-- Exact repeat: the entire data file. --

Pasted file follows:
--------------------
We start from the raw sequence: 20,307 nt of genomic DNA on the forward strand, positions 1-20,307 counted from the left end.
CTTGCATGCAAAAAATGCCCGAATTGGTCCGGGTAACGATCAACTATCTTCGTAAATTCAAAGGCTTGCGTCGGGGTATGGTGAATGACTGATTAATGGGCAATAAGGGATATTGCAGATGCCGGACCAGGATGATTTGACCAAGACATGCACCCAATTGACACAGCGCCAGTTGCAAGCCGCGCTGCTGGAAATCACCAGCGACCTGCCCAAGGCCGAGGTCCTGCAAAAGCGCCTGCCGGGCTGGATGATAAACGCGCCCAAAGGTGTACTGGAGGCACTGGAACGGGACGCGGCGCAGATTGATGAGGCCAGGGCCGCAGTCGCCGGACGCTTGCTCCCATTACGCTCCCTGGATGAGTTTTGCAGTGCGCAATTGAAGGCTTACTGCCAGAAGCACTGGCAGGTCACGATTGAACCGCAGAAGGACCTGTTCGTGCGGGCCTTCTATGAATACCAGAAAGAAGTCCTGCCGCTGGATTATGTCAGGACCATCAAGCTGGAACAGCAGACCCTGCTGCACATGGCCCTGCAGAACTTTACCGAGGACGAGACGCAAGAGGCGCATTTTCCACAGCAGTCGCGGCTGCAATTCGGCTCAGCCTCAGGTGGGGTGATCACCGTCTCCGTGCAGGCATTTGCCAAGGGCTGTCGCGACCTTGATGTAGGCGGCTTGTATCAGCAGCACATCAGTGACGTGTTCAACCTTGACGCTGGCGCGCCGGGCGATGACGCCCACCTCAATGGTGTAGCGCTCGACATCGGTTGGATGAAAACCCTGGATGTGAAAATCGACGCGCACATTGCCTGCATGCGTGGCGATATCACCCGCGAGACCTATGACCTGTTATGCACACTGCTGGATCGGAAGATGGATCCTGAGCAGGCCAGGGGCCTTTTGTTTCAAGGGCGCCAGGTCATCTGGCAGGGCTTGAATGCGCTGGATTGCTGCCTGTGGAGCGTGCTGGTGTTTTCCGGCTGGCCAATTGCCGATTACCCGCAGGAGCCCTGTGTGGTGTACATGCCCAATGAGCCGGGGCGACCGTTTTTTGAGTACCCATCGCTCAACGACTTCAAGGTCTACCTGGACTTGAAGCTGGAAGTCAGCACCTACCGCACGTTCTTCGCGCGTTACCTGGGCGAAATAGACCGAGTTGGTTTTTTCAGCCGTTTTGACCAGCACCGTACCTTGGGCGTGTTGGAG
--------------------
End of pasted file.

We start from the raw sequence: 20,307 nt of genomic DNA on the forward strand, positions 1-20,307 counted from the left end.
CTTGCATGCAAAAAATGCCCGAATTGGTCCGGGTAACGATCAACTATCTTCGTAAATTCAAAGGCTTGCGTCGGGGTATGGTGAATGACTGATTAATGGGCAATAAGGGATATTGCAGATGCCGGACCAGGATGATTTGACCAAGACATGCACCCAATTGACACAGCGCCAGTTGCAAGCCGCGCTGCTGGAAATCACCAGCGACCTGCCCAAGGCCGAGGTCCTGCAAAAGCGCCTGCCGGGCTGGATGATAAACGCGCCCAAAGGTGTACTGGAGGCACTGGAACGGGACGCGGCGCAGATTGATGAGGCCAGGGCCGCAGTCGCCGGACGCTTGCTCCCATTACGCTCCCTGGATGAGTTTTGCAGTGCGCAATTGAAGGCTTACTGCCAGAAGCACTGGCAGGTCACGATTGAACCGCAGAAGGACCTGTTCGTGCGGGCCTTCTATGAATACCAGAAAGAAGTCCTGCCGCTGGATTATGTCAGGACCATCAAGCTGGAACAGCAGACCCTGCTGCACATGGCCCTGCAGAACTTTACCGAGGACGAGACGCAAGAGGCGCATTTTCCACAGCAGTCGCGGCTGCAATTCGGCTCAGCCTCAGGTGGGGTGATCACCGTCTCCGTGCAGGCATTTGCCAAGGGCTGTCGCGACCTTGATGTAGGCGGCTTGTATCAGCAGCACATCAGTGACGTGTTCAACCTTGACGCTGGCGCGCCGGGCGATGACGCCCACCTCAATGGTGTAGCGCTCGACATCGGTTGGATGAAAACCCTGGATGTGAAAATCGACGCGCACATTGCCTGCATGCGTGGCGATATCACCCGCGAGACCTATGACCTGTTATGCACACTGCTGGATCGGAAGATGGATCCTGAGCAGGCCAGGGGCCTTTTGTTTCAAGGGCGCCAGGTCATCTGGCAGGGCTTGAATGCGCTGGATTGCTGCCTGTGGAGCGTGCTGGTGTTTTCCGGCTGGCCAATTGCCGATTACCCGCAGGAGCCCTGTGTGGTGTACATGCCCAATGAGCCGGGGCGACCGTTTTTTGAGTACCCATCGCTCAACGACTTCAAGGTCTACCTGGACTTGAAGCTGGAAGTCAGCACCTACCGCACGTTCTTCGCGCGTTACCTGGGCGAAATAGACCGAGTTGGTTTTTTCAGCCGTTTTGACCAGCACCGTACCTTGGGCGTGTTGGAG